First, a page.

3. Invest in a robust, multi-tiered system of mental health supports.

It goes without saying that teachers care deeply about their students’ well-being. When students have unmet needs—such as food, housing, or mental health challenges—those needs can show up in the classroom through their behavior, which can be a major source of stress and anxiety for educators. And so, in addition to providing staff with adequate mental health benefits and access to care, schools must ensure students receive the supports they need to arrive at school healthy, happy, and ready to learn—which improves staff wellness and mental health, too. A comprehensive approach to mental health should equip staff at all levels with the knowledge and skills to promote positive mental health among students, understand the causes and symptoms of trauma, and identify and refer students for needed supports.   

4. Ensure staff have opportunities to cultivate social supports. 

Mentorship and other collaboration opportunities can enhance staff skills and create a supportive working environment. Tap-in/Tap-out—a system that allows teachers to text a peer and ask for them to cover their class for a minute or two—is a short-term strategy that allows staff to step away from a stressful moment while also creating a stronger sense of community and mutual support. School leaders can take it a step farther by occasionally taking over the role of another school staff member—not just classroom teachers—temporarily. This can give school leaders insights into the job stressors that staff are facing during the pandemic.  

5. Collect data to understand what is working and identify gaps. 

School leaders should start any effort to enhance staff mental wellness by collecting data from all staff—not just classroom teachers—on what they need. Such information allows school leaders to eliminate efforts that are not working and prioritize evidence-based mental wellness interventions that align with staff needs. Once a plan has been developed—in collaboration with a multidisciplinary group of staff—school leaders should collect and use data on participation, satisfaction, and outcomes to determine which efforts are achieving the intended outcomes.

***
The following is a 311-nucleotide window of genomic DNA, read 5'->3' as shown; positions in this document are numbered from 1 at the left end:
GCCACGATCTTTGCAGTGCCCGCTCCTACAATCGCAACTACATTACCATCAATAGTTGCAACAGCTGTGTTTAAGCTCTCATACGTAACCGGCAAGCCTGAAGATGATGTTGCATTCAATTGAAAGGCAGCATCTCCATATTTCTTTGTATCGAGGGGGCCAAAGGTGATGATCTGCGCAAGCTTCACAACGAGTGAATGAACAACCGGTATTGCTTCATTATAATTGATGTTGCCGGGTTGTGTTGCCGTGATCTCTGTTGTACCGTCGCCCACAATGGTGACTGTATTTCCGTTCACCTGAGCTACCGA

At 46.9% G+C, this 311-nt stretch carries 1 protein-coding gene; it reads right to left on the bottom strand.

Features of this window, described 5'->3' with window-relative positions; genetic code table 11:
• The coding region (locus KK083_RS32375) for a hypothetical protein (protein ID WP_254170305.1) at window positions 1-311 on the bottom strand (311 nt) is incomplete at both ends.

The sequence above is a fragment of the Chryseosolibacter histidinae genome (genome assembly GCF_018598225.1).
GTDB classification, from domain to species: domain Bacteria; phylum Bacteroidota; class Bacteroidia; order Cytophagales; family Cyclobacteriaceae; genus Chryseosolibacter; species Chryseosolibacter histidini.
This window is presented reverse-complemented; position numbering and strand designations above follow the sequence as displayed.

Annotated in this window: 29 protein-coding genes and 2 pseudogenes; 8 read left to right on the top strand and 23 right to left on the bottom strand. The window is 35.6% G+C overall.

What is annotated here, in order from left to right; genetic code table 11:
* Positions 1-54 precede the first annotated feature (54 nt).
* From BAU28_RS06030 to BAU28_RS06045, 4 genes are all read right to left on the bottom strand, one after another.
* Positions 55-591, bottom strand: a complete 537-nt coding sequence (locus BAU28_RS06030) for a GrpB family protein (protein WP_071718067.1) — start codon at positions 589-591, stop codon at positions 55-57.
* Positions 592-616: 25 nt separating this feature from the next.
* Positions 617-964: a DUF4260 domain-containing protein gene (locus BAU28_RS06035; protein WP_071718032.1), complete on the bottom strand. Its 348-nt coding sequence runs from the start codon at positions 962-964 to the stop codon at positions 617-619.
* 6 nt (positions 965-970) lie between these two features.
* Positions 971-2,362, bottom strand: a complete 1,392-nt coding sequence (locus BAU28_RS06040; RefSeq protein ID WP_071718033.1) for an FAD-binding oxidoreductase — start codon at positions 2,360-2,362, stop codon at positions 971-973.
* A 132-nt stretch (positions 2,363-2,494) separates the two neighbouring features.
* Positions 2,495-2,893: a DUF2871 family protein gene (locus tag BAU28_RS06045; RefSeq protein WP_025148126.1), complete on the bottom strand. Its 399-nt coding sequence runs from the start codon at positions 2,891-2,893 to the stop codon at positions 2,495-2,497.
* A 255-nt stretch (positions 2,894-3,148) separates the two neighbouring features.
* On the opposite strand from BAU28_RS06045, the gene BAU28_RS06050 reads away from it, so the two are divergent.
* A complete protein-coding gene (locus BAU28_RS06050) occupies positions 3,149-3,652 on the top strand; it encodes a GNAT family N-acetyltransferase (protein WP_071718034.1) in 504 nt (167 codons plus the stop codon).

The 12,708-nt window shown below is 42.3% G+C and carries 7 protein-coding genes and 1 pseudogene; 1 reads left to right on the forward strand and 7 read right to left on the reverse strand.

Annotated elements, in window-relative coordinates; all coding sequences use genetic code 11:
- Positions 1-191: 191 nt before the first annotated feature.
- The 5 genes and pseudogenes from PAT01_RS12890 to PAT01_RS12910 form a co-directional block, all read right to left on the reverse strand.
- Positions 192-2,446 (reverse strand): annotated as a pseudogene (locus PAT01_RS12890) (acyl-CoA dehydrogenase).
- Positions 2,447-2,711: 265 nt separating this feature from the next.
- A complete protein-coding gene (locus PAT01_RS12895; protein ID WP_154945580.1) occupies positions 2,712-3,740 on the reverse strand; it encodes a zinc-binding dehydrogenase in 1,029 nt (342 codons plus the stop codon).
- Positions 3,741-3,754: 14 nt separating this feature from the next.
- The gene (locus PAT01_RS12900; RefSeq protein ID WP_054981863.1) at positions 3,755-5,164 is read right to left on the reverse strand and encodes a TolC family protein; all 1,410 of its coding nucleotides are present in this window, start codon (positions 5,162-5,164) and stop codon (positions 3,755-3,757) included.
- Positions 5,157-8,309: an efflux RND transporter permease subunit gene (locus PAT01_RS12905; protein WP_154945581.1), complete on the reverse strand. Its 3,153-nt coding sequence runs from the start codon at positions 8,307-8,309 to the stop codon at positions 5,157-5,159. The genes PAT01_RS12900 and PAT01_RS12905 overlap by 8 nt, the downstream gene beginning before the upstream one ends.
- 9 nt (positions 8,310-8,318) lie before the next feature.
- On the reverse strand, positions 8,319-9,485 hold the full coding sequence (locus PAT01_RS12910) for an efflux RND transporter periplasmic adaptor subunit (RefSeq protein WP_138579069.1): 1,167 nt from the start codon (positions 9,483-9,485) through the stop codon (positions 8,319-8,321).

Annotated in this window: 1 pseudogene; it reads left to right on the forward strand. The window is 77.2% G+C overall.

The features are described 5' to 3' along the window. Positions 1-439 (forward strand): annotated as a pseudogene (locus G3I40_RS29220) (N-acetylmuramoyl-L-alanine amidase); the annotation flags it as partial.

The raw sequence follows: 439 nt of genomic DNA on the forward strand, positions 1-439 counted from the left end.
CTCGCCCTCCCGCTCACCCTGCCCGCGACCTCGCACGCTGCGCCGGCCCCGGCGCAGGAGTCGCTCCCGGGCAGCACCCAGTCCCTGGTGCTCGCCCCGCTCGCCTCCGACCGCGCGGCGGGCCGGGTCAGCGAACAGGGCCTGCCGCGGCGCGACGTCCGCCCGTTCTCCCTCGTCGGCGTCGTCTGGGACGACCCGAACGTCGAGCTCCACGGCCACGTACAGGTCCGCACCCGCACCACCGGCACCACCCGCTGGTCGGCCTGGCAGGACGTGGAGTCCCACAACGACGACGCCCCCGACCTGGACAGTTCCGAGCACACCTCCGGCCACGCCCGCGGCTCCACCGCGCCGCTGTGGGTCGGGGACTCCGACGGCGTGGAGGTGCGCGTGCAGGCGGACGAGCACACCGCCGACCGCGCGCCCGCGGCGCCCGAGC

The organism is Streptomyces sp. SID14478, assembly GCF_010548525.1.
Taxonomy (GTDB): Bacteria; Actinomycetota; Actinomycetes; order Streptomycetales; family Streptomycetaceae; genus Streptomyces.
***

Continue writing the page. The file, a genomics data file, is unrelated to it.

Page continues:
Re-Envisioning Staff Wellness in Schools 

School staff have endured significant hardship in the past year, and a failure to invest in their mental wellness now may leave our schools with a shortage of qualified staff in a moment of great need. 

Although there is no one-size-fits-all approach to staff wellness, the five strategies listed here represent research-based approaches that can be tailored to the needs of school communities across the country. Education leaders have an exciting—and daunting—opportunity to re-envision school in this country, placing wellness promotion at the heart of that new vision.

Brandon Stratford Headshot

Brandon Stratford, Ph.D., is a deputy program area director in the education research area at Child Trends. Dr. Stratford brings a strong background in youth mental health, as well as experience with evidence-based interventions to improve outcomes for minoritized youth. He has worked as a licensed independent clinical social worker (LICSW) in community and school settings in the District of Columbia since 2005. As a clinician, he has provided therapy and case management services to English- and Spanish-speaking adolescents and their families in urban areas. Since joining Child Trends, Dr. Stratford has focused on helping schools to address non-academic barriers to learning and to ensure that ALL students and staff thrive.

We want to hear your opinions! To submit an idea for an Opinion piece or offer feedback on this story, visit our Suggestion Box.

The opinions expressed in this piece, and all others in our Opinion section, represent those of the authors and do not necessarily reflect the views and opinions of the Teach For America organization.